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Monday, July 15, 2024

Pakistan bans Film ‘Joyland’ over ‘highly objectionable material

Pakistani authorities have banned director Saim Sadiq’s critically acclaimed film “Joyland”, claiming it contains “highly objectionable material”, months after a certificate was issued to allow the film to be screened by the public.

“Joyland”, which is also Pakistan’s official Oscar nomination, was certified by the government on August 17. However, recently objections have been raised against its content.

This prompted the Ministry of Information and Broadcasting to ban the film to avoid opposition from conservative elements of the country.

In its November 11 notification, the ministry said the film was not in line with the country’s “social values ​​and moral standards”.

“Written complaints have been received that the film contains highly objectionable material which is not in accordance with the social values ​​and moral standards of our society and is clearly against the norms of ‘decency and morality as laid down in Section 9 of the Films Ordinance. , 1979,” the minister said in the announcement.

Sadiq’s directorial debut will compete for a place in the top five international feature films at the 2023 Academy Awards.

In its order, the ministry banned the screening of the film in the country. The film was slated for an 18 November theatrical release in Pakistan.

“Within the exercise of powers granted by § 9 paragraph 2 letter (a) of the said Ordinance and after carrying out a comprehensive inquiry, the Federal Government declares the feature film titled “Joyland” as an uncertified film for the whole of Pakistan in theatres. which come under the jurisdiction of the CBFC with immediate effect,” the order said.

“Joyland” follows a patriarchal family longing for a baby boy to continue the family line as their youngest son secretly enters an erotic dance theater and falls in love with a trans woman.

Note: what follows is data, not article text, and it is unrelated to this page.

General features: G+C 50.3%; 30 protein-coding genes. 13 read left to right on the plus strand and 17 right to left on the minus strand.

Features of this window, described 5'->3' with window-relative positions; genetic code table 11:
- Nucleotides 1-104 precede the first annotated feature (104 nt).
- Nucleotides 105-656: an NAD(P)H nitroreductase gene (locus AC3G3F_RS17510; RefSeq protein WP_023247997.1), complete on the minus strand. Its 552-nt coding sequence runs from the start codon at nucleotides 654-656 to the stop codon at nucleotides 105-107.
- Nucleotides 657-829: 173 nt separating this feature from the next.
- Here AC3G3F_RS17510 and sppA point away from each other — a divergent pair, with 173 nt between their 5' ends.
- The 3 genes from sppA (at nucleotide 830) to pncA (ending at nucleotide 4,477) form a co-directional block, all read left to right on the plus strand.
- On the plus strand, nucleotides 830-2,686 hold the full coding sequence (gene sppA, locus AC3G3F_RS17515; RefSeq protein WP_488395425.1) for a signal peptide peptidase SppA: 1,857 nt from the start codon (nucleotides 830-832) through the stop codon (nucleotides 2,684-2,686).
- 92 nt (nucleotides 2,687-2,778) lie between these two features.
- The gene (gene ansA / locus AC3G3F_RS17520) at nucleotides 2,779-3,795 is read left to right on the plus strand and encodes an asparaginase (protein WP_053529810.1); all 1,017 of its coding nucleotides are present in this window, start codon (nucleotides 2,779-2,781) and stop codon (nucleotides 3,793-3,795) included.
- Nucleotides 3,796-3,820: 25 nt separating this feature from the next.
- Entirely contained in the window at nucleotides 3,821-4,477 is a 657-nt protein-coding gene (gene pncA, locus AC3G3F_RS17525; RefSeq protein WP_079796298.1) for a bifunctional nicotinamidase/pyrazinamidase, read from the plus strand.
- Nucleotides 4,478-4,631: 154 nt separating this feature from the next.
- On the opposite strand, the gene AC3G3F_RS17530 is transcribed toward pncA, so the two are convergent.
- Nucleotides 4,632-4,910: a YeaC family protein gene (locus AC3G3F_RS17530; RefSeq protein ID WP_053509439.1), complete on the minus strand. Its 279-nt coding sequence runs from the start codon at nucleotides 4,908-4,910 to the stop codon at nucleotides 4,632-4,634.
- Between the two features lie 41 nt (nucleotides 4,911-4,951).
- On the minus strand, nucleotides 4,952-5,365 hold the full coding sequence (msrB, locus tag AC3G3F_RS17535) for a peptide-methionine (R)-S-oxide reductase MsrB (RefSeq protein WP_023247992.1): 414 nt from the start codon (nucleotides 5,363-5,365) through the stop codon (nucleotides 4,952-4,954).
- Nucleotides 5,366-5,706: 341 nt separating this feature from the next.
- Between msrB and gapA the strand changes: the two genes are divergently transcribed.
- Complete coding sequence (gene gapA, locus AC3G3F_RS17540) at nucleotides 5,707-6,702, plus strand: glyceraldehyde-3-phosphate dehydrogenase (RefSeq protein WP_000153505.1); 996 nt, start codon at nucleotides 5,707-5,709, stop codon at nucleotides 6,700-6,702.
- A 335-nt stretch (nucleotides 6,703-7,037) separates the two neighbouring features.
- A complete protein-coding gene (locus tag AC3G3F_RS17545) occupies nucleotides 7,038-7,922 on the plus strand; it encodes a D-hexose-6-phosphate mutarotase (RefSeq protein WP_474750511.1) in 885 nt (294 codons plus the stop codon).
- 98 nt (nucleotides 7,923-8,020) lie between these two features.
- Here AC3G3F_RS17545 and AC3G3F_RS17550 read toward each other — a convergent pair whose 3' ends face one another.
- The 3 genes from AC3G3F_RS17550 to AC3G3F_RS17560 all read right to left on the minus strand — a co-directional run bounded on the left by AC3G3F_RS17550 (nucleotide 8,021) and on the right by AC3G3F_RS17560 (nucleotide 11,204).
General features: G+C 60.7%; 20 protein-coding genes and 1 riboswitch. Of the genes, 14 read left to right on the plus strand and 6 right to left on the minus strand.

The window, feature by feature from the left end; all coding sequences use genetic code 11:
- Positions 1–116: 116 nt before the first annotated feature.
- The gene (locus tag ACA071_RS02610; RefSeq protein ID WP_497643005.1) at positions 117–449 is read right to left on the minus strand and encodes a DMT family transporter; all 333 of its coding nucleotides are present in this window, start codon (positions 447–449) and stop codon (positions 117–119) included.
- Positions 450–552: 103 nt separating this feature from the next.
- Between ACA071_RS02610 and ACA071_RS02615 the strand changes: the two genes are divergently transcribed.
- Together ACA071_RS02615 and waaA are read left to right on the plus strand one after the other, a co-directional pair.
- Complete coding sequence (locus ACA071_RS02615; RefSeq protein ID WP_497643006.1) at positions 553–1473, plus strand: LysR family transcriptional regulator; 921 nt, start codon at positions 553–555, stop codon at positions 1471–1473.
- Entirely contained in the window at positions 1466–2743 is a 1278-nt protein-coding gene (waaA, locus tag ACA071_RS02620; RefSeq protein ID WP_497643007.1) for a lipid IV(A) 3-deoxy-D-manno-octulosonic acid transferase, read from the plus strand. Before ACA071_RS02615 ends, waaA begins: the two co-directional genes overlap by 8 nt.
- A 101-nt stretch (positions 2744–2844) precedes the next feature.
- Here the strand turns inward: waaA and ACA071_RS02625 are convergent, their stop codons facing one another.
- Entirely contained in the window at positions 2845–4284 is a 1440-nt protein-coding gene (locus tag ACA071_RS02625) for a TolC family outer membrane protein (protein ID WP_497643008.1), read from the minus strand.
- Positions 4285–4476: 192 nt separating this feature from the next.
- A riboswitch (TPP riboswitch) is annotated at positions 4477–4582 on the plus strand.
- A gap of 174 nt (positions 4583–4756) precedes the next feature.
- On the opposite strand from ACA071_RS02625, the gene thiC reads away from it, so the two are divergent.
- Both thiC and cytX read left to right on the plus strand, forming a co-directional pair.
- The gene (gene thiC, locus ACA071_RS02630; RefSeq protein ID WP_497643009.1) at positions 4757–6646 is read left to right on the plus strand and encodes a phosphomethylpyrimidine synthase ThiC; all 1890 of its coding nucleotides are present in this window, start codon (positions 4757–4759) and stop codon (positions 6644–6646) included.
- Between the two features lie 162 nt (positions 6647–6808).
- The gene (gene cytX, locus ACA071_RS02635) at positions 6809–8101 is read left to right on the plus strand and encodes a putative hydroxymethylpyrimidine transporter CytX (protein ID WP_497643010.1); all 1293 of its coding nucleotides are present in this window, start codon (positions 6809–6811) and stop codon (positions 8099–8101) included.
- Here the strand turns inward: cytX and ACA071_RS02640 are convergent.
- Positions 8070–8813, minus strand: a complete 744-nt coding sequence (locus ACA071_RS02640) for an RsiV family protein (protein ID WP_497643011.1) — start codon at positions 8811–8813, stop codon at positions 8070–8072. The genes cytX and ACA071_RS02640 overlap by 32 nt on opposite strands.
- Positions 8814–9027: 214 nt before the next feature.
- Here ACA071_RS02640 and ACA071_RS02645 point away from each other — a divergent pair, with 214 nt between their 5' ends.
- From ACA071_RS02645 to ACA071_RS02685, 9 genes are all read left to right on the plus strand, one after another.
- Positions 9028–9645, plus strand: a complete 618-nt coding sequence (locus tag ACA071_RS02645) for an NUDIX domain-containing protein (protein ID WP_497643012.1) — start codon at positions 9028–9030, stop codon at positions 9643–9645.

Sadiq wrote and directed the film, which features an ensemble cast of Sania Saeed, Ali Junejo, Alina Khan, Sarwat Gilani, Rasti Farooq, Salmaan Peerzada and Sohail Sameer.

Mushtaq Ahmad Khan, the sole hardline Jamaat-e-Islami senator in Pakistan’s Senate, welcomed the government’s decision to ban the film, saying it was against Islam.

“Pakistan is an Islamic country and no law, ideology or activity can be tolerated,” he tweeted in Urdu.

In a Twitter thread, actor Sarwat Gilani criticized the Pakistani authorities for succumbing to pressure from “some malicious people” who are waging a smear campaign against the film.

“It is a shame that a Pakistani film made by 200 Pakistanis in 6 years, which received standing ovations from Toronto to Cairo to Cannes, is restricted in its own country. Do not take away this moment of pride and joy from our people! “No one is forcing anyone to watch this! So don’t force anyone not to watch it either! Pakistani viewers are smart enough to know what they want or don’t want to watch. Let the Pakistanis decide! Don’t insult their intelligence and our hard work!” she wrote using the hashtag #ReleaseJoyland.

“Joyland” became the first Pakistani film to be screened at the prestigious Cannes Film Festival, winning the Un Certain Regard Jury Award and the Queer Palm Award.

The film was also screened at the Toronto International Film Festival and the Busan International Film Festival.

On Friday, he won the Asia Pacific Screen Awards for young cinematographers, presented in collaboration with the critics’ association NETPAC and the Griffith Film School.

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